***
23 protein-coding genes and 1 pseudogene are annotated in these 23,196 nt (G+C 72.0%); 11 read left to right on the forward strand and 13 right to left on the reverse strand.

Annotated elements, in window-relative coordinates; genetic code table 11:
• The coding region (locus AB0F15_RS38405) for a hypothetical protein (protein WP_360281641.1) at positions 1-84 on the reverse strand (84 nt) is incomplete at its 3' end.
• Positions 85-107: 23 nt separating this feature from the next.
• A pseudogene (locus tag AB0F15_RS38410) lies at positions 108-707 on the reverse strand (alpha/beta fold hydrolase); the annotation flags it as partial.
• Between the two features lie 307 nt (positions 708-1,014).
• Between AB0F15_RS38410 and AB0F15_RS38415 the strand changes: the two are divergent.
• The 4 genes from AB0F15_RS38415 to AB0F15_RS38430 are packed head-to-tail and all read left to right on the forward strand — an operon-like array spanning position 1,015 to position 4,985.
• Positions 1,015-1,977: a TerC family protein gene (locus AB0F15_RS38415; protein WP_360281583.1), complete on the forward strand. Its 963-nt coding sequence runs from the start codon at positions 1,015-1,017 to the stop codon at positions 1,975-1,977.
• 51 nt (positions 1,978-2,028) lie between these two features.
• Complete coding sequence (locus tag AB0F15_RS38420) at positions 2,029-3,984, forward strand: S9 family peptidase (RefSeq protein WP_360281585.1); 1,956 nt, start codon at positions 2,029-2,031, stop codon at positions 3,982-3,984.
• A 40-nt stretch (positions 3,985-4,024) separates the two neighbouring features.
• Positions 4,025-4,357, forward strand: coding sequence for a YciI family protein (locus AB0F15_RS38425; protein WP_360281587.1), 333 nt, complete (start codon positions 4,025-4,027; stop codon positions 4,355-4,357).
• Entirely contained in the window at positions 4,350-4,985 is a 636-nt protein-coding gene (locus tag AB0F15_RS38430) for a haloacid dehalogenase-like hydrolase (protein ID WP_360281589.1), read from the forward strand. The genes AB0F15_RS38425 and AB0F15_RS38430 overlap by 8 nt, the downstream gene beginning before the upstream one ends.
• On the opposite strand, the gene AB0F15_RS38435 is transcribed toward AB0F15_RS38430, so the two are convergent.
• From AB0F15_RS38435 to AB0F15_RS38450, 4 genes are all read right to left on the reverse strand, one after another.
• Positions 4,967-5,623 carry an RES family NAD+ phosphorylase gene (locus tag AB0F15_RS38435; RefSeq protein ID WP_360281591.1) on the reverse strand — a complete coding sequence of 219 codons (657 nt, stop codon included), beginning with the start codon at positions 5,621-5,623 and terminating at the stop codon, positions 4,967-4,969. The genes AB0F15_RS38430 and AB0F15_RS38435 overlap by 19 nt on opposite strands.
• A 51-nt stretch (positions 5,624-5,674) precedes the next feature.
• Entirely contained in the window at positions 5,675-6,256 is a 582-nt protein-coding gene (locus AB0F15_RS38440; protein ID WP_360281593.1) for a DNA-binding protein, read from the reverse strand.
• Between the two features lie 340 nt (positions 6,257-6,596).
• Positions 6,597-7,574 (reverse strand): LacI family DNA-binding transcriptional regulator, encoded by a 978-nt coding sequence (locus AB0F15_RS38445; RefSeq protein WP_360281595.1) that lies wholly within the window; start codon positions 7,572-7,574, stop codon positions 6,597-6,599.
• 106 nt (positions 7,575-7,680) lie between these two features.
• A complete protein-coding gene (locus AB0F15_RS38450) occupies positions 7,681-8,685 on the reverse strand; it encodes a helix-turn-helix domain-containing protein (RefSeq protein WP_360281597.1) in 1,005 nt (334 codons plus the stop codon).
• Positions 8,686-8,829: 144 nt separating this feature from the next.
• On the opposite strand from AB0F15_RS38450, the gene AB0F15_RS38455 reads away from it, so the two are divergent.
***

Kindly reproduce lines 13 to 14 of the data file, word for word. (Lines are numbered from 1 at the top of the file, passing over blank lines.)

• Positions 4,025-4,357, forward strand: coding sequence for a YciI family protein (locus AB0F15_RS38425; protein WP_360281587.1), 333 nt, complete (start codon positions 4,025-4,027; stop codon positions 4,355-4,357).
• Entirely contained in the window at positions 4,350-4,985 is a 636-nt protein-coding gene (locus tag AB0F15_RS38430) for a haloacid dehalogenase-like hydrolase (protein ID WP_360281589.1), read from the forward strand. The genes AB0F15_RS38425 and AB0F15_RS38430 overlap by 8 nt, the downstream gene beginning before the upstream one ends.